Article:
In my 70 some years on earth, money going to many if not most of these places never reaches those most in need and presupposes not-so- democratic governments acting in the best interests of its people. For the most part, this does not happen.

Going to the essence of, initially global warming and now the more politically correct term of climate change, the only evidence of such happenings is developed through models, not hard data, which can be made to go wherever the author wishes through input scenarios. We used to call it in the early computer days as garbage in, garbage out. Not a firm basis to spend any money, especially trillions of dollars.

John Colman, scientist and founder of The Weather Channel, states that those scientists purported manmade global warming are being paid to say so through lucrative grants for these studies. Hence, the "97 percent agree" term thrown about relates to those being paid, and not the community of scientists. It is a false narrative. He states the issue has become political, not scientific. He says science is about facts, not speculation. There is no consensus in science and never is any. That’s not science.

Sweden’s University of Gothenburg analyzed climate models to see how closely their predictions fit with history and determined it seemed like guesswork more than solid science.

We all are aware of East Anglia’s scandal manipulation of data to meet purported needs.

Flooding in certain sections of Newport is the result of stormwater infrastructure being aged (very old) and in need of upgrading and repair, and is part of the city’s plans for rehabilitation. As far as the ocean rising, the most recent NASA data shows that sea level has dropped two millimeters. This, of course, has not been reported. It does not meet the narrative.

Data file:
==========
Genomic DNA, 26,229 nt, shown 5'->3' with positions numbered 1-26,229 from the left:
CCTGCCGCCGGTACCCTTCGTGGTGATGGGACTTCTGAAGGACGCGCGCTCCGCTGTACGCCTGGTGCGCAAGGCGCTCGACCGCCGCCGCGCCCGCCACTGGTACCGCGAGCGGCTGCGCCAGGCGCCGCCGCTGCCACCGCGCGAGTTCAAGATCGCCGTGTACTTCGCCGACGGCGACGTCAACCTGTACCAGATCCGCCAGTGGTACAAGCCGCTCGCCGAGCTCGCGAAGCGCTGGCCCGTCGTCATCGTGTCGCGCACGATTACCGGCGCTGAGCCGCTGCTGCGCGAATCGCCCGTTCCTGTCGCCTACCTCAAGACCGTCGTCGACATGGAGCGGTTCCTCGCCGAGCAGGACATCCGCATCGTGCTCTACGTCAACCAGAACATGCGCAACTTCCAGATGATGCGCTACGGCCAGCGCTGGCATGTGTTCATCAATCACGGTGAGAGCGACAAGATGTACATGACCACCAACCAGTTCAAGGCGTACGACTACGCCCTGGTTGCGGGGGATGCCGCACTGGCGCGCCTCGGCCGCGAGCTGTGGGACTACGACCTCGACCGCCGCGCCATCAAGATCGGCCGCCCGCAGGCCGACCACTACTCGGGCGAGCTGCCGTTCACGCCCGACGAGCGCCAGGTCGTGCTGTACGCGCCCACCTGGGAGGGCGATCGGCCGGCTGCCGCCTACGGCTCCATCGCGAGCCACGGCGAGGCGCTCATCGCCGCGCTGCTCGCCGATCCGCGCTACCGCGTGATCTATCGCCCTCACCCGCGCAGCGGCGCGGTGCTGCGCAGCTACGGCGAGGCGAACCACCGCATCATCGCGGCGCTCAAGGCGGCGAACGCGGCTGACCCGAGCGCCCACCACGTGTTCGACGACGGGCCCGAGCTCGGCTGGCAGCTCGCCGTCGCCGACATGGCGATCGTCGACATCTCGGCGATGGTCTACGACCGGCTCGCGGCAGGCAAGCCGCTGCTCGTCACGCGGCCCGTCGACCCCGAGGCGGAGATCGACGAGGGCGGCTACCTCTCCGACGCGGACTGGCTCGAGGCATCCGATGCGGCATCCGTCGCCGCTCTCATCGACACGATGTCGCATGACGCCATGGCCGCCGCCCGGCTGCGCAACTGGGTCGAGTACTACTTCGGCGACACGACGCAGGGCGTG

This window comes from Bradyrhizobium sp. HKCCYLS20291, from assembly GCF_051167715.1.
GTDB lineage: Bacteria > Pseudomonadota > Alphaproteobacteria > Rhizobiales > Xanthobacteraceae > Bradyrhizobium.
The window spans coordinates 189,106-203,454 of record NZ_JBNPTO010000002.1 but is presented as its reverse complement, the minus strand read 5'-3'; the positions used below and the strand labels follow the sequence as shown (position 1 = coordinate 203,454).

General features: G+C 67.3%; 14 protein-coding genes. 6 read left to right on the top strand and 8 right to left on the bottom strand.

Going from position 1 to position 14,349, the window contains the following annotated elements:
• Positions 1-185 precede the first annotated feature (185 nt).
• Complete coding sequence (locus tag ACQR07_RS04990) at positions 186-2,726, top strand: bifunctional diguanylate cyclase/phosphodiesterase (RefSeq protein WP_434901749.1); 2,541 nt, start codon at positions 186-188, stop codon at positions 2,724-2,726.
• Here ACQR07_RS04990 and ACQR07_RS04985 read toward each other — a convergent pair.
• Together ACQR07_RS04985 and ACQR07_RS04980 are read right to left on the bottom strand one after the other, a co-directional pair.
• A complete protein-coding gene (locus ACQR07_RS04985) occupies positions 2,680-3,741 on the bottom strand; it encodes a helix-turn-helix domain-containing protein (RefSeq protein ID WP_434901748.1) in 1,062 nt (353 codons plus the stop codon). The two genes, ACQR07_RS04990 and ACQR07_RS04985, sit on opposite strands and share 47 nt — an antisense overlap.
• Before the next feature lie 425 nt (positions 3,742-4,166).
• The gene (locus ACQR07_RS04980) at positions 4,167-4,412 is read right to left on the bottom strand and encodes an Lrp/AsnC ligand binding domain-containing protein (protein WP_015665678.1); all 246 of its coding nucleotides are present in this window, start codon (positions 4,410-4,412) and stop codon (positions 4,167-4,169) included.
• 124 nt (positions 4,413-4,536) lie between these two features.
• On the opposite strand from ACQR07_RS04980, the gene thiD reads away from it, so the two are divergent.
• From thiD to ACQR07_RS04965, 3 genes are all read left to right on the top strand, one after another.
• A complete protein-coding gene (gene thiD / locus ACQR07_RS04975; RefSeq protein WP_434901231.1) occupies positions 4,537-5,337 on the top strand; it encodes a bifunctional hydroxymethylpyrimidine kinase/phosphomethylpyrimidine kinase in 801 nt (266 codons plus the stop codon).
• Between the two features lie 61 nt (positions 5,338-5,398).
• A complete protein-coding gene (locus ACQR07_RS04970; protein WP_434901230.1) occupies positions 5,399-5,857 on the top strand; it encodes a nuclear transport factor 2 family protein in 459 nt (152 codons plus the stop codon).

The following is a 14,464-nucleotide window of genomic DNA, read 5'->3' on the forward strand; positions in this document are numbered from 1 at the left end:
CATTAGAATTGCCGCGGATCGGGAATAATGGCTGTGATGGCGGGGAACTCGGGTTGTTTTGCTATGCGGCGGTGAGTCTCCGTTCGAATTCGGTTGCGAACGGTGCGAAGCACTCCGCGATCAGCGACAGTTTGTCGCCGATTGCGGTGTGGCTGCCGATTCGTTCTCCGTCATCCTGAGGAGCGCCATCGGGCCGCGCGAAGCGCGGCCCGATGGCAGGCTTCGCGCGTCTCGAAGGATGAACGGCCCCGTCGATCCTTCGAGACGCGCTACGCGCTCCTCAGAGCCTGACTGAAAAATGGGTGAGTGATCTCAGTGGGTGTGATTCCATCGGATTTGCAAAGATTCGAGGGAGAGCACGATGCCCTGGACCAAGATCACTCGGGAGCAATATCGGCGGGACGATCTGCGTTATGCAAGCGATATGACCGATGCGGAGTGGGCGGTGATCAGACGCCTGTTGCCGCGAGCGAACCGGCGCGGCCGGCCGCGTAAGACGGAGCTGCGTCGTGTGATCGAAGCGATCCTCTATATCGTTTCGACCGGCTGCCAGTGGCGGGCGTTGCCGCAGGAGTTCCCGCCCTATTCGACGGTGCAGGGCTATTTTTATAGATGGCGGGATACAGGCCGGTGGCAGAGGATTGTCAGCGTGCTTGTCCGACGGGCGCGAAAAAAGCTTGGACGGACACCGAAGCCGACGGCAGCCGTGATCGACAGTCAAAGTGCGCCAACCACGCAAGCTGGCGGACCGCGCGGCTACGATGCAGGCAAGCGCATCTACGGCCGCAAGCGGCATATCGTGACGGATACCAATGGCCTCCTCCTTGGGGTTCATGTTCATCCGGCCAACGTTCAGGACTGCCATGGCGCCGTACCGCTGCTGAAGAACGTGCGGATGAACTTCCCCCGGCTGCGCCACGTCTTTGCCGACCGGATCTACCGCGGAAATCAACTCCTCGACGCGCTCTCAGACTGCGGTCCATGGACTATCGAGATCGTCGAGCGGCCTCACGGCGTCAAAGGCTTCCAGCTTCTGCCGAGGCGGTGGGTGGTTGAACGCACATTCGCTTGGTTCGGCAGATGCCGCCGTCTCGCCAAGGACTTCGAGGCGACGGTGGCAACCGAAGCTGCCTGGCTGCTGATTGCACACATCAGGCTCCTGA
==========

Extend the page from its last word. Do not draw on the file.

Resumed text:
Daily, hundreds of volcanoes erupt above ground and in the oceans. Anyone who can watch a volcanic eruption and think we can dictate to Mother Nature any aspect of her actions is fooling themselves; although it is a good way to make money. Ask Al Gore. Remember, when Leif Erikson sailed down past Greenland before Columbus, Greenland was being farmed. It’s frozen today. The climate is changing and will always change and man will adhere to whatever Mother Nature determines.

The global warming research ship Amundsen, in the Arctic, abandoned its mission, due to too much ice. Two years in a row.

Bill Falcone, Newport
Retired staff director of the RI Water
Resources Board, past president of
the RI Water Works Association

Where is the Eloquence?

To the Editor:

The integrity of our town and its heritage hang in the balance as plans to construct a visitors’ center at The Breakers progresses. If we allow this to happen, we are opening all of Bellevue Avenue to similar “restaurants.” The Preservation Society’s interests lie with how much money they stand to make off this project rather than with preserving the historical nature of the grounds. Was there no resistance on this visitors' center plan from the PSNC board of directors? Stop them now before they ruin our town with their idea of grand eloquence, restaurants all along Bellevue. In orchestrating this travesty, they do not have our best interests at heart.

Barbara Lloyd Baker
Newport